the most prevalent being purple.  It looked like they had been washed ashore recently.  We assumed that the recent storm surges in February might have done the destruction.  The family wanted to keep one or two as souvenirs, but which one was the most beautiful? 20180405-12-Great Iguana, Bahamas Getting back to the boat, we were dehydrated and VERY hot.  So we stripped down into our bathing suits and jumped in to snorkel the beauty in the water around us!  Just before Jeremy jumped in, he screamed out that he had lost his tooth….the 5th tooth in 5 weeks!  Unbelievable!  He won’t have any teeth with which to eat his meals soon.  I know recently that he has been taking very good care of his teeth, brushing after every meal.  But hope his new ones will fill the gaps quickly.   The snorkelling was BREATH-TAKING!  So close to shore, we saw acres of staghorn coral, gorgonian fans, and brain coral with tons of fish!  Never have I ever seen such immense sealife so close to shore!  Little communities of fish nestled in every coral head.  Parrot-fish, yellow grunts, and damsel fish were the most

plentiful. We saw a cute Trunkfish who played peek-a-boo with us.  Serena spotted a group of over 20 squids that watched us with HUGE nervous eyes!  With the sun just at 3:30pm, it was a fantastic angle that cast a golden glow on the life below. 20180405-14-Great Iguana, BahamasWOW!  A must to return tomorrow!  The kids were quite excited to talk about the fish they had seen! Back at the boat after sun-downers, Papa Bear cooked up his Mahi Mahi using his favourite beer batter recipe.  20180405-13-Great Iguana, BahamasBoth kids had been working feverishly on preparing Quizzes for us on Powerpoint again.  This time, Jeremy prepared a Quiz on Science facts and Serena did one on Space (helping her overcome her concerns).  They both had looked up many facts using several reference books and prepared an interactive powerpoint presentation to test us.  What a great way to learn!!!

April 6
Today started off with schoolwork while Christian went to speak with 2 Super Maramu boats from France anchored near us.  20180404-14-Great Iguana, BahamasAfter lunch, we went to explore Morton’s Salt Company fields that had several pyramids of salt piled up near the shore.  The winds picked up and the skies clouded over – seems interesting how every day this area seems to look squally, almost like the salt attracts rain clouds?  Along the way, we were assailed by a large school of flying fish – at least 20 – that all jumped out of the water at the same time, just a few metres from our dinghy!  We found the landing on shore here to be too rough, given the waves and rocky bottom, so we gave it a pass and headed back to the boat.  Funnily enough, as we got closer to our boat anchorage, the sun came out, almost inviting us to jump in and explore the reefs below! 20180406-3-Great Iguana, Bahamas And that we did!  We spent over 90 minutes snorkelling just 200 metres from our boat enjoying the staghorn corals, the fans, and all the entertaining marinelife.  Watching the fish, you can really imagine how they “shoo” each other out of their territories or “play” with one another.  Once again, we were blessed with a band of squid, this time more than 17.  We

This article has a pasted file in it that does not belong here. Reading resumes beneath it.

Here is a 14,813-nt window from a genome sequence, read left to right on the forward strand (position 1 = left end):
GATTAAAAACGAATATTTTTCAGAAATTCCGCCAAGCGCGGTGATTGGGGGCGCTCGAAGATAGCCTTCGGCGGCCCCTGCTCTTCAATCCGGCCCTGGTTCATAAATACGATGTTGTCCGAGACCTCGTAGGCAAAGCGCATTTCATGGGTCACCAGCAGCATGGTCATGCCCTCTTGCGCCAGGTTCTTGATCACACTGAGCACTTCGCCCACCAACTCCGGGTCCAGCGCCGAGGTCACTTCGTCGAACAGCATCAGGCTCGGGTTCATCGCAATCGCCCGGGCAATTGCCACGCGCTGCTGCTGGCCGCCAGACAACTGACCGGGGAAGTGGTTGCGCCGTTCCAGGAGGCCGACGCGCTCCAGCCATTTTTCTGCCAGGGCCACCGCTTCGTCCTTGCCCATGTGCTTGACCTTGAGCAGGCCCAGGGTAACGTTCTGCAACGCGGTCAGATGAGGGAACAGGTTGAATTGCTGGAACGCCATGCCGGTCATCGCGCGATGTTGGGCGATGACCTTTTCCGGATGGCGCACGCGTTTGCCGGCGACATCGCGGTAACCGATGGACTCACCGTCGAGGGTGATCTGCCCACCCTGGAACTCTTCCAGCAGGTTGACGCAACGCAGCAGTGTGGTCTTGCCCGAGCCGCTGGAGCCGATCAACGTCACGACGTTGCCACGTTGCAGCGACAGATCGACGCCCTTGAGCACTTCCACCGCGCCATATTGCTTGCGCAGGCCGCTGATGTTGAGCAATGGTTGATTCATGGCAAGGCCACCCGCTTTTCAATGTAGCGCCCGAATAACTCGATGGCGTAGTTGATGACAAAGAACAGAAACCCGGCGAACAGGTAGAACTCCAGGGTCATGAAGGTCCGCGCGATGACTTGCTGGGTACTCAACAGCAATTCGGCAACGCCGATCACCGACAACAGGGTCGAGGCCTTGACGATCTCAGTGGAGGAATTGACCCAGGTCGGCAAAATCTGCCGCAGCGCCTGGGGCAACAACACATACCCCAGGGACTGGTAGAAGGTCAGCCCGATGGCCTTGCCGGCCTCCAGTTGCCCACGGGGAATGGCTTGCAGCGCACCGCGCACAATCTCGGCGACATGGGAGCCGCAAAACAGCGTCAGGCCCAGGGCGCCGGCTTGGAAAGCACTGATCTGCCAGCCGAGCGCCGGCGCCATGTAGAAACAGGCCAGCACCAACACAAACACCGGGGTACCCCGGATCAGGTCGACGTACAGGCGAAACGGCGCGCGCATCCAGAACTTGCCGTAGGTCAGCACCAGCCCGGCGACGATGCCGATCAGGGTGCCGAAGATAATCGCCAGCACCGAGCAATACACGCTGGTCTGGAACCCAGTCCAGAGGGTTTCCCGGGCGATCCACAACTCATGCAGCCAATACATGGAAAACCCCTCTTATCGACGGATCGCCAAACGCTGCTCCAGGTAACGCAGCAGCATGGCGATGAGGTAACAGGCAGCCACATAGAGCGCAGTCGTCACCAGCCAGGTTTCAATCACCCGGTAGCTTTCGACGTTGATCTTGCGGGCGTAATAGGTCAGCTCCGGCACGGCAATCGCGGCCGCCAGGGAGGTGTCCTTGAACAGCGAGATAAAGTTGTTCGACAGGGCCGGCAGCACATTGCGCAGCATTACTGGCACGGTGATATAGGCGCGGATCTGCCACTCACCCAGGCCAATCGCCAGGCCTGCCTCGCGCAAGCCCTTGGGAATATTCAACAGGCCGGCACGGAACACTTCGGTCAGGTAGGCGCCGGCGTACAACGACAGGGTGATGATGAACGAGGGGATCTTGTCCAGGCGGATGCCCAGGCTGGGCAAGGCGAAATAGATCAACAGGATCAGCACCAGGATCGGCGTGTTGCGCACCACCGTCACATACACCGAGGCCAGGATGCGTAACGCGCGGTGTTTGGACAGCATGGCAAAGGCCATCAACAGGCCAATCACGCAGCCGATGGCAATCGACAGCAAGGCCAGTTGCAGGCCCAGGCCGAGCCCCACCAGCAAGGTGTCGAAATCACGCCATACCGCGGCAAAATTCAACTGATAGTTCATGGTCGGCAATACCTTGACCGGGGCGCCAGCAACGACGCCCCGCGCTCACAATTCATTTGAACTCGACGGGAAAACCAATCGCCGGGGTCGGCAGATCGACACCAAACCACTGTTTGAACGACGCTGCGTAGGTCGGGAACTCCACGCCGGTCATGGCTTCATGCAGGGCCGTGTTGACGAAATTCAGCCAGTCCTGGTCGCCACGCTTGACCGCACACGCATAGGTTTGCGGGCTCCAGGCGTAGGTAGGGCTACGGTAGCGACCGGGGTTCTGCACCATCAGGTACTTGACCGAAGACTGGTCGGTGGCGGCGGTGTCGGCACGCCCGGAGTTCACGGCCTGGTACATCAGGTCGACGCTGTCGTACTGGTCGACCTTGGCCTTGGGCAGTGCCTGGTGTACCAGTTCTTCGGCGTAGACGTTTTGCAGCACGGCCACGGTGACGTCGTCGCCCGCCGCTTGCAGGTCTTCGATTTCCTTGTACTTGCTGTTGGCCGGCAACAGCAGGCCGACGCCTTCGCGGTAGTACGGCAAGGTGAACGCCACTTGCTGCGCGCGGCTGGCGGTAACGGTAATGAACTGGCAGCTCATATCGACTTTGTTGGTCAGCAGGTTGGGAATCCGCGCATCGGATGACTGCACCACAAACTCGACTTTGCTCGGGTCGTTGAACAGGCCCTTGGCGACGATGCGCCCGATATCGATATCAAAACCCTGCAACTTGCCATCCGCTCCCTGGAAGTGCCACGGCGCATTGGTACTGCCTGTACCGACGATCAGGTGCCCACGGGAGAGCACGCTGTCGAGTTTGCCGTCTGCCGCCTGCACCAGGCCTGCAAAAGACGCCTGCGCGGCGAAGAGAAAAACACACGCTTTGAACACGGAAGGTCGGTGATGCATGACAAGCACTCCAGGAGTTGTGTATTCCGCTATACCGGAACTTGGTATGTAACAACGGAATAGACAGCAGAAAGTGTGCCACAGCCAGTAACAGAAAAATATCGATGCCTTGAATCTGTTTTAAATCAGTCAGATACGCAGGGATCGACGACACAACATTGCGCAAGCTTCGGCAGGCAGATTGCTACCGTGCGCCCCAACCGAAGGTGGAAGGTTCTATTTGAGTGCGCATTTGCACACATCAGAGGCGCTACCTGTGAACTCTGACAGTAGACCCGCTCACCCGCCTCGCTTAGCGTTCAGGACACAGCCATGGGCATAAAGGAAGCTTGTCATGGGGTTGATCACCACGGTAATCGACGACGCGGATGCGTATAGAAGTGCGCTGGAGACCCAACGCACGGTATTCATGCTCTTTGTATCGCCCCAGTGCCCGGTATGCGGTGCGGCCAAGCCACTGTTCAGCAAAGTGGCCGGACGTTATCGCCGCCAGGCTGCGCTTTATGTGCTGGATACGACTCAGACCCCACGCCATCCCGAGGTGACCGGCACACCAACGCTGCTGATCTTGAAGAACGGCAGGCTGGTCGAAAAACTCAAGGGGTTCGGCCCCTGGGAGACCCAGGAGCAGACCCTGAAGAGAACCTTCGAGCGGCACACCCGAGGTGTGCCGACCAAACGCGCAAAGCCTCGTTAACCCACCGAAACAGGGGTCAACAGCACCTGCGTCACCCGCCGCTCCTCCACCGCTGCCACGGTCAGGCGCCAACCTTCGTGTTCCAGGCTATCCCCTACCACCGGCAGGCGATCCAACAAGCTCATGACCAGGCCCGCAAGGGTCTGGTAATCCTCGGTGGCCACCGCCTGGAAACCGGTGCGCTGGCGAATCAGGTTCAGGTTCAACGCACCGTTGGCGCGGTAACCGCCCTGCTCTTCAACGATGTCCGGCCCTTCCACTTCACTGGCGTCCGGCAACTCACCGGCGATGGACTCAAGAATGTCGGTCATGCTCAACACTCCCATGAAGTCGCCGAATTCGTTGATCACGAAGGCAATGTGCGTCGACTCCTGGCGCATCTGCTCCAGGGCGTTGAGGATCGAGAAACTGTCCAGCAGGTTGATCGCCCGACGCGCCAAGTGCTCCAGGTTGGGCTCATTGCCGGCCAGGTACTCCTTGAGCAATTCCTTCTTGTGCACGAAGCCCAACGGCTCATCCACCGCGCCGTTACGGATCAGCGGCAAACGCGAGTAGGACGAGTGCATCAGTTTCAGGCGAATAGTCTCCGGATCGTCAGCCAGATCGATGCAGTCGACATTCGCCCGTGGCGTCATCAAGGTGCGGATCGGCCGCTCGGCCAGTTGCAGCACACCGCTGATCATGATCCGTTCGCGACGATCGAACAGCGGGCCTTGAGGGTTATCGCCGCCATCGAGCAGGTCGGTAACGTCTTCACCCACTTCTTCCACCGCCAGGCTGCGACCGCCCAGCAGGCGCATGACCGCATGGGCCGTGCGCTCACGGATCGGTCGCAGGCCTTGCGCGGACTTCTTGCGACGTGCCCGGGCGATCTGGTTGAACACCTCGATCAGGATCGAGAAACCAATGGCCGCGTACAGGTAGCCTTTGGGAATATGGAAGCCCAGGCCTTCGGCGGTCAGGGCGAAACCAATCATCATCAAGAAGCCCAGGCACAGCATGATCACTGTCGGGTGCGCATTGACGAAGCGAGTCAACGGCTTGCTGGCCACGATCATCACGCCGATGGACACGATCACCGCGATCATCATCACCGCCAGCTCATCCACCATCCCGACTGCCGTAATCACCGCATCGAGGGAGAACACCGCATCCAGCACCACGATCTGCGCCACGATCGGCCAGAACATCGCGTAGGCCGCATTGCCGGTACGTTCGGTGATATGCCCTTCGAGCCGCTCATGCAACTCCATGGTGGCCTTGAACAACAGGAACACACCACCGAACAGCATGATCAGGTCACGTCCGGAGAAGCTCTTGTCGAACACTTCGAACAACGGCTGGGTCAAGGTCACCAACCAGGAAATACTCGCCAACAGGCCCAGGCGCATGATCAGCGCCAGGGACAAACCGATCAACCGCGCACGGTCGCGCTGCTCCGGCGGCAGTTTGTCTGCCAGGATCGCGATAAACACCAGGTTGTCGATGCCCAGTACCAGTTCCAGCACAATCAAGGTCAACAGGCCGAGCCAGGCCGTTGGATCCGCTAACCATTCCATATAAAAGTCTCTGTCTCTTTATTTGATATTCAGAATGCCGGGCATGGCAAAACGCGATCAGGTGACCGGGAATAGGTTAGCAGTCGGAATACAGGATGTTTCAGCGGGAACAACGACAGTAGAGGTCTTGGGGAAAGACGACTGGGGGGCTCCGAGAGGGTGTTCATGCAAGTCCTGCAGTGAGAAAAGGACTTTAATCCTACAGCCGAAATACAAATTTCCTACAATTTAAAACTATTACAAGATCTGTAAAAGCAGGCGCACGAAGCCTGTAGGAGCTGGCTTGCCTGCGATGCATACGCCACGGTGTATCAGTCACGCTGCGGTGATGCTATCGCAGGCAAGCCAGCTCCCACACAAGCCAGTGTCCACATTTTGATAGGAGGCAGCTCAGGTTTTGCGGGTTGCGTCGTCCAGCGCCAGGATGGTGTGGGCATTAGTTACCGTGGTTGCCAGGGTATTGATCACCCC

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followed them for over 30 minutes.  Many of them “squirted” their black ink at us, in fear I believe.  I think we were getting too close for their comfort.  But we got awesome photos of them!

Jeremy got some fantastic shots of his favourite Parrotfish and Damselfish. When we got back to the boat, after showers,  the kids got a surprise….they were given a treasure of the PADI Scuba Diving course!  We think they are very ready to embark on this learning experience.  They are certainly eager!  20180406-4-Great Iguana, Bahamas

So, beginning now, we will be teaching them as much as we can on scuba diving and progress through the course.  After dinner and a spectacular sunset, we got the boat ready for a very early morning departure – aiming for 4am….destination:  Hog Sty Reef!  Check: https://en.wikipedia.org/wiki/Hogsty_Reef or check: https://www.livingoceansfoundation.org/hogsty-reef-its-no-pig-pen/
or https://www.youtube.com/watch?v=-E7OVPyNnV4

Note:  I will post some absolutely AWESOME photos of our snorkelling adventure that our kids took with their underwater cameras when we get higher speeds for internet!  Stay tuned!…….

April 7